Freelance Journalist


The Raid 2: Berandal

The Raid: Redemption was a balletic display of brutal martial arts action; a film structured so perfectly, it felt like poetic verse. Each shot was cut to an infallible action rhythm, with no beat dropped or struck too hard. The bulk of the film’s content was a showcase of intricately designed and impressively executed fight scenes, interspersed with only the most necessary of connective narrative tissues. Story merely serviced action, and writer/director/editor Gareth Huw Evans proved himself a talent at sustaining and breaking tension. It was 90 minutes of simple, yet fully-realised stakes and was exemplary of a stripped back, barebones filmmaking style that elicits far more wonder and excitement than many of its bigger budget contemporaries.

It’s a bold move, then, to shift the series into a style that’s more fully-fledged crime saga than anything else. With The Raid 2: Berandal, Evans has flipped the dynamic, this time using action to service lengthy sections of obfuscated plot. While never hard to follow, Evans’ script is never more than stock-standard crime syndicate power plays; a series of backstabbings (mostly literal), betrayals and brutal murders rendered complex by a fractured chronology. At its most simple: Iko Uwais’ Rama has been sent deep undercover, poised to uproot corruption within the police force. He buddies up with Arifin Putra’s Uco, the ambitious heir to one of the city’s main crime families, and gets caught in the midst of a gang war. While never treading new ground, Evans’ plot is serviceable enough, and his efforts to universalise the story are welcomed.

The action has not been toned down or overlooked. At all. If anything, Evans and Uwais have taken the opportunity to completely blow the lid off their art, spreading the action out across cars, trains, clubs and – again - multi-levelled buildings. All in all there are about 19 fight scenes spattered throughout the 140-minute plus runtime, each brimming with increasingly creative ways to really fuck up the human body. While you may be apprehensive at such a well-worn story at the outset, the film’s first balls-out action scene - a mud and blood-soaked prison riot - is more than reason enough to give the film a chance. Evans and Uwais remain absolute gods at depicting the martial art of silat in all of its gruesome glory. Setups and payoffs (confronting takedowns that often involve ripping out thigh muscles with a shiv, dislocating shoulders, legs and necks, or puncturing craniums with a baseball) are timed perfectly to elicit joyous moans and chuckles from the audience. The tone evokes slasher films in its depiction of violence; where the arterial spray of blood or the sound of a bone popping out of its socket are moments of celebration, rather than disgust. The scope is bigger too. Even in sprawling sequences involving a dozen or more players, Evans manages to root the action in clear stakes and inject it with a similar (if somewhat subdued) urgency as its predecessor.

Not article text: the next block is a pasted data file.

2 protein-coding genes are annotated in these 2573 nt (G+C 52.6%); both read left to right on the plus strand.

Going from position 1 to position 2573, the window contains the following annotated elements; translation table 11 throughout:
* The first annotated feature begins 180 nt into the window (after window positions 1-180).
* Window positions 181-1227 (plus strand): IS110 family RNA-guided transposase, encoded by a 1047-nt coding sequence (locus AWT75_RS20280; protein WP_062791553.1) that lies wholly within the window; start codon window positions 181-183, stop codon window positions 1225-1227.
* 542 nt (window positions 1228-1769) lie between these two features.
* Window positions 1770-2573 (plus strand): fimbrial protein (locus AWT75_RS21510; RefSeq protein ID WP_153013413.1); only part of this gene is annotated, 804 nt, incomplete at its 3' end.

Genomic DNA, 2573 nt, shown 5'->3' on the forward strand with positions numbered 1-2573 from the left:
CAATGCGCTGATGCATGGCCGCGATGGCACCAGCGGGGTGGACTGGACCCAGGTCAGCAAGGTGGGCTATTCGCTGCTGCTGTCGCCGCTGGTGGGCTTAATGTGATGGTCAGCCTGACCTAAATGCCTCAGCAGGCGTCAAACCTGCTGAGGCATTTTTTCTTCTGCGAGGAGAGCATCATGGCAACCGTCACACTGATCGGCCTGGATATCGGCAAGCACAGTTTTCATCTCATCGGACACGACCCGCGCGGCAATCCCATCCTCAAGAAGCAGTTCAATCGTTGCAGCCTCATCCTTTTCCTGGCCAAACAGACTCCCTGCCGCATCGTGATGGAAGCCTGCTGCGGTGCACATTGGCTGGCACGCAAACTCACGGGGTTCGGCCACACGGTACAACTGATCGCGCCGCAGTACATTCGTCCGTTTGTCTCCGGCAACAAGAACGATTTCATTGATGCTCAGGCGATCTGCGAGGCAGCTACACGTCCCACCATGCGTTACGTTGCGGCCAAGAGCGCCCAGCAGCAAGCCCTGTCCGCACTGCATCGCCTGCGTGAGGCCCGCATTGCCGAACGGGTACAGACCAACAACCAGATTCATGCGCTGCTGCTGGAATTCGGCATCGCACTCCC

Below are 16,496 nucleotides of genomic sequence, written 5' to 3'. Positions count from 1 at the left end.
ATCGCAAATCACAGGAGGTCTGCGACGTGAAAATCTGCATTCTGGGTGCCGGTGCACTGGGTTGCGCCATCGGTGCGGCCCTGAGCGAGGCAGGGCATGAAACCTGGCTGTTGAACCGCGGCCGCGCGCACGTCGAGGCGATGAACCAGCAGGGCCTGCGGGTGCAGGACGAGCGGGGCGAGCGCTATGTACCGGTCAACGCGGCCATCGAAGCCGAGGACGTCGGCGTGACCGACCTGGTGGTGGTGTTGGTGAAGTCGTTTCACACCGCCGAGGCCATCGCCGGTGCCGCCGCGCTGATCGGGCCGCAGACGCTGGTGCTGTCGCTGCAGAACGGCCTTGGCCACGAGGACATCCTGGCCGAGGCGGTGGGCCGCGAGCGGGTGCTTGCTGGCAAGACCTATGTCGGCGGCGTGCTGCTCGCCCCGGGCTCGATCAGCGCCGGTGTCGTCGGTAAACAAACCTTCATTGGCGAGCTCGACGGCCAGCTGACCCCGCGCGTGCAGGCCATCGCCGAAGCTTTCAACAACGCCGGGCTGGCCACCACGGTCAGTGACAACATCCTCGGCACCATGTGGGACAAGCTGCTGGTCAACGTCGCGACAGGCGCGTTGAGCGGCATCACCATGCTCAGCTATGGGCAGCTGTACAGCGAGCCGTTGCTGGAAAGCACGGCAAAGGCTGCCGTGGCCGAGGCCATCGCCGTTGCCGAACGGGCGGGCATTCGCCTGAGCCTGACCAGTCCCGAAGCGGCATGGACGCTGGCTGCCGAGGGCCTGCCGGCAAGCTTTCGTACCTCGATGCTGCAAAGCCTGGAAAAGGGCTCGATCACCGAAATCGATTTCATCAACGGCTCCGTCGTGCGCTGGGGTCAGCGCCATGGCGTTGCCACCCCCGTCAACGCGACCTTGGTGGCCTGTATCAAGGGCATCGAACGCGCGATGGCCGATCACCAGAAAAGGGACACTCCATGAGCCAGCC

With The Raid 2, Evans has unleashed his style onto the outside world. The confinements of the first film’s setting have been completely decimated. The experience is expansive; like throwing open the door to an action wonderland. The feeling of being free to roam the streets of Evans’ world is exhilarating. It's a surprisingly beautiful locale, where a young woman can tear 6 guys apart with a hammer on a crowded subway train and get away with it, scot free. It’s certainly the only place where a man can, by my count, take 12 brutal stabbings and still continue to fight valiantly. There isn’t an action world with as much kinetic energy and fun as this. And there’s no director around who’s as creative with the limits of the human body than Evans. Or who can make you clap as riotously at the gruesome sight of a man’s face with a baseball bat stuck in it.